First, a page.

Wednesday, November 8, 2017

Suicide Squad #29 Review and **SPOILERS**

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Red Dawn Has Broken

Story: Rob Williams 
Pencils: Barnaby Bagenda 
Inks: Jay Leisten 
Backup Story Artist: Wilfredo Torres 
Colors: Adriano Lucas 
Lettering: Pat Brosseau 
Cover: Tony S. Daniel, Danny Miki & Tomeu Morey 
Cover Price: $2.99 
On Sale Date: November 8, 2017

**NON SPOILERS AND SCORE AT THE BOTTOM**

Maybe it would do to have a successive lineage of Suicide Squads stretching back to ancient times, like…oh, I dunno, a coalition or “league” of particularly extraordinary fellows—gentlemen, really. You could throw mythological figures and gods on various teams, have them be the hidden hand that has silently guided history since time immemorial. Still, that wouldn’t explain why they made the Task Force X of the late 1950s a bunch of unpowered dopes fighting space monsters for patriotism. No matter. Let’s take a look at my review of Suicide Squad #29, ahoy!


Explain It!

What really killed M. Night Shyamalan movies after The Sixth Sense is that you can tell what the big switcheroo is going to be before the films are half over. That is owed partly to audiences looking for the twist once they’d been stunned by the spooky revelation of the first movie. But it’s also true that there’s only one thing fundamental to all twist endings or story shockers: things are not as they seem. And if clues to the truth have been seeded, they need only be found in order to determine the tale’s conclusion.
This was especially deflating when we figured out that Rick Flag Sr. and the rest of the original Suicide Squad aboard a shattered satellite were up to no good two issues ago. Since then, we’ve been sort of passively waiting for him to flip the script, to release Red Wave instead of enacting some dubious self-destruct sequence. That happens at the end of this issue. Along the way, there are some pretty entertaining scenes: Red Wave takes over Rick Flag and makes him attack half of the Suicide Squad briefly, and the ground forces at Groom Lake take off in an old moth-eaten bomber held aloft by Enchantress’ magic. But as far as what actually “happens” to make this story interesting…it isn’t much.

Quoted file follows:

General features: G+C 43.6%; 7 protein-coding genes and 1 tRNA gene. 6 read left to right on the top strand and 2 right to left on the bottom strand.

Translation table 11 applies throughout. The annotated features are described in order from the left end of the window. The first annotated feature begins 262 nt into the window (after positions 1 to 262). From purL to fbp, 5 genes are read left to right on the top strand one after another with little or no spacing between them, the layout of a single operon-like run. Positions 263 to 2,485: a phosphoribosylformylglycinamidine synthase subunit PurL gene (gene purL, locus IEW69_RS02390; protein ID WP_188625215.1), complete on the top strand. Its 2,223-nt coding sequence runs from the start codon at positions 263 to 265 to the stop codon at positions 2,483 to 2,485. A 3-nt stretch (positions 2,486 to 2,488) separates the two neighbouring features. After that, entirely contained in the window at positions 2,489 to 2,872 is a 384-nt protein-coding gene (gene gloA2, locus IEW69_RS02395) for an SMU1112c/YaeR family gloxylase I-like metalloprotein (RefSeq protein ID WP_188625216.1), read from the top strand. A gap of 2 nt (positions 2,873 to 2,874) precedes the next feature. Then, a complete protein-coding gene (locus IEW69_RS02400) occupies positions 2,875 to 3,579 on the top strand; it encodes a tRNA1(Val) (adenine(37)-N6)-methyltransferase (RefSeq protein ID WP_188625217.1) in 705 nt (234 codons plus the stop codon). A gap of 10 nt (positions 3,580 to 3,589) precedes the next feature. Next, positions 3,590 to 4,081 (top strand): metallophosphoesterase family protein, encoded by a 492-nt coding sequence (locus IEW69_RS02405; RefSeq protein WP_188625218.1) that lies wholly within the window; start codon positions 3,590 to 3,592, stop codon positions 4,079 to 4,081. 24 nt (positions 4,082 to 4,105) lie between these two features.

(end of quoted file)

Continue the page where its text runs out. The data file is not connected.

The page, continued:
Once again, the two-page backup is the most intriguing thing of all: a terrifically-rendered couple of pages showing King Faraday’s first days as a member of Argent and Task Force X, which included encounters with a Black Triangle UFO and the famous War Wheel of DC’s army comics. It also hints towards Faraday having the hots for Flag’s girlfriend, Karin, so that’s a thing. The rest of the book looks fairly spectacular too, and there are a lot of exciting scenes to hold your interest. But that’s all it is: a collection of scenes. The overall story ran in place.


Bits and Pieces:

There's some fun times in this issue and some terrifically-rendered action scenes, but the shocking conclusion was evident from jump. This will all read better in the collected version, so hang out and wait for that.

6.5/10
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